Latest album favorite "Patty Lee" (here is a pretty good video that captures both the song and Harrington in all his glory) was hit up next, followed by "What Would Wolves Do?" The band then settled into a lot of oldies but goodies from Inches and Go Forth. Each song was usually proceeded by an often hilarious apocalyptic monologue by Harrington. His other antics continued and the band was with him every step of the way. Harrison Haynes' drumming was the show I expected it to be, and bassist Syd Butler seemed to bring some sanity to the evening when he would speak into the microphone and actually make sense. If my memory isn't betraying me, I recall especially enjoying "Reprobate's Resume" and "Raging in the Plague Age" which were played towards the end of the evening. The Black Cat crowd was great, too. I was left with the sense that most in attendance have been with the band going back to the 3/5 days. Everyone did a good job of reciprocating the overflowing energy that was emanating from the stage. And to help Harrington with his constant wardrobe changes, people were more than willing to offer up a hat, flip-flop, and even a pair of glasses.

I don't really remember any of the encores just that they were loud (I was still standing right by the speaker) and abrasive. When they finally left the stage, I gathered up my equilibrium from the floor and headed downstairs to the Red Room for some drinks. Let me just say this about the Black Cat...it's an incredible venue and I really look forward to returning. I have a date with the 9:30 Club very soon so I'll be able to compare and contrast what seem to be the two big spots in town, but so far, DC is off to a good start.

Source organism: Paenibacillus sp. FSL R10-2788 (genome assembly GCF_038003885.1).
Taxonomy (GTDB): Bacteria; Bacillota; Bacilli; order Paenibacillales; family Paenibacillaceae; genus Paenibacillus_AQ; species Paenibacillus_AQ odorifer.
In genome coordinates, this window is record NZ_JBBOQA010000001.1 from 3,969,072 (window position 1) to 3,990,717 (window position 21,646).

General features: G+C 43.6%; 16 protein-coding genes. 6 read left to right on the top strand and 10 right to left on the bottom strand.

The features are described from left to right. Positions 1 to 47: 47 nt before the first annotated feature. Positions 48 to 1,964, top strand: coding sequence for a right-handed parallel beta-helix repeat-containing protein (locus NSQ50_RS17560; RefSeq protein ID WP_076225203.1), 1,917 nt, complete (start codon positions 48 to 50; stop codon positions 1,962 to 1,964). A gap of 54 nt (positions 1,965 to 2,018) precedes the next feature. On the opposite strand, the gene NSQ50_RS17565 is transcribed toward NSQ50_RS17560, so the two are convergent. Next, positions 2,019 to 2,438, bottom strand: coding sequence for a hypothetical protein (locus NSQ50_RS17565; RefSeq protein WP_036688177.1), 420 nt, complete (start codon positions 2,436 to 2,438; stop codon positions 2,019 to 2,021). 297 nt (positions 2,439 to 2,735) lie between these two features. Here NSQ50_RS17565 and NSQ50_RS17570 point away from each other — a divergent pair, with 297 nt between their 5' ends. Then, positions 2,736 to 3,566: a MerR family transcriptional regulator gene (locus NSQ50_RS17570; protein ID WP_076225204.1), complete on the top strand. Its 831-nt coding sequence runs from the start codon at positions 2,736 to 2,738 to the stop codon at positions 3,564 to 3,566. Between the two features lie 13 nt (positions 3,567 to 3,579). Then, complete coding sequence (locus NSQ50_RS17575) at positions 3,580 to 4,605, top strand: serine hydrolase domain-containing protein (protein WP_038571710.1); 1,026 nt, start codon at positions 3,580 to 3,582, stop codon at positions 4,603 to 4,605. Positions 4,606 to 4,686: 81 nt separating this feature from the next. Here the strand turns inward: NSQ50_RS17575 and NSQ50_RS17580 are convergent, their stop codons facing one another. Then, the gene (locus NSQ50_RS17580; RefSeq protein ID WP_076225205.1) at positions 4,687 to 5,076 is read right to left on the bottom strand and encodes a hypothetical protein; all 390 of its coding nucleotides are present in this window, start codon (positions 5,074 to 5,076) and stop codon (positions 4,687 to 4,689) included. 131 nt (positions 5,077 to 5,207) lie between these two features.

If any of you wonder what it's like going to shows by yourself (in Chicago I lived near plenty of venues that fed my appetite so I'm an old hand at this) it's not as bad as you would think. Sometimes I would get bored and leave early if the band on stage wasn't keeping my attention. But most times I would get adopted by another group of people or find someone to chat up. And by the time I left Chicago, if I was at a show and wasn't in the company of friends I would typically see familiar faces, be it other concert goers or venue staff, that I never even thought twice about it. I have forgotten more of the shows than I vividly remember, but I do know that some of the best nights of my life have been spent at some dark and sweaty rock club with some band on stage that would usually only register with 1% of the general population. That's family, that's camaraderie, that's everything. I feel like I'm starting over now in DC but I think that can be a good thing. So let me end with a quick message to the District: I am here, this is going to be fun, let us do this.

--Alex

7 comments:

Sean said...

Nice post. I saw LSV three times when I lived in St. Louis and they brought the thunder every time. Harrington is a spectacle.

audrey said...

never had the pleasure of extracting small bananas lost in ear canals, but i have removed a black frijole from high inside a 5 yr old's nose, so lookin forward to it. nice write-up, but this chicago meatloaf scoffs indeed at any attempts to equate dc's music scene to chicago's.

Jim P. said...

Did there happen to be a homeless dude outside asking for money by saying, "Little money for the HOMELESS black cat, black cat"?

Alex said...

I didn't happen to see this homeless guy but he may have been lost in the crowd (of all the other homeless people...not the crowd waiting to get in.)

McArdle said...

Continually impressed with your writing, Alex. Very entertaining.

k said...

yes, great writing.

Alex said...

Thanks!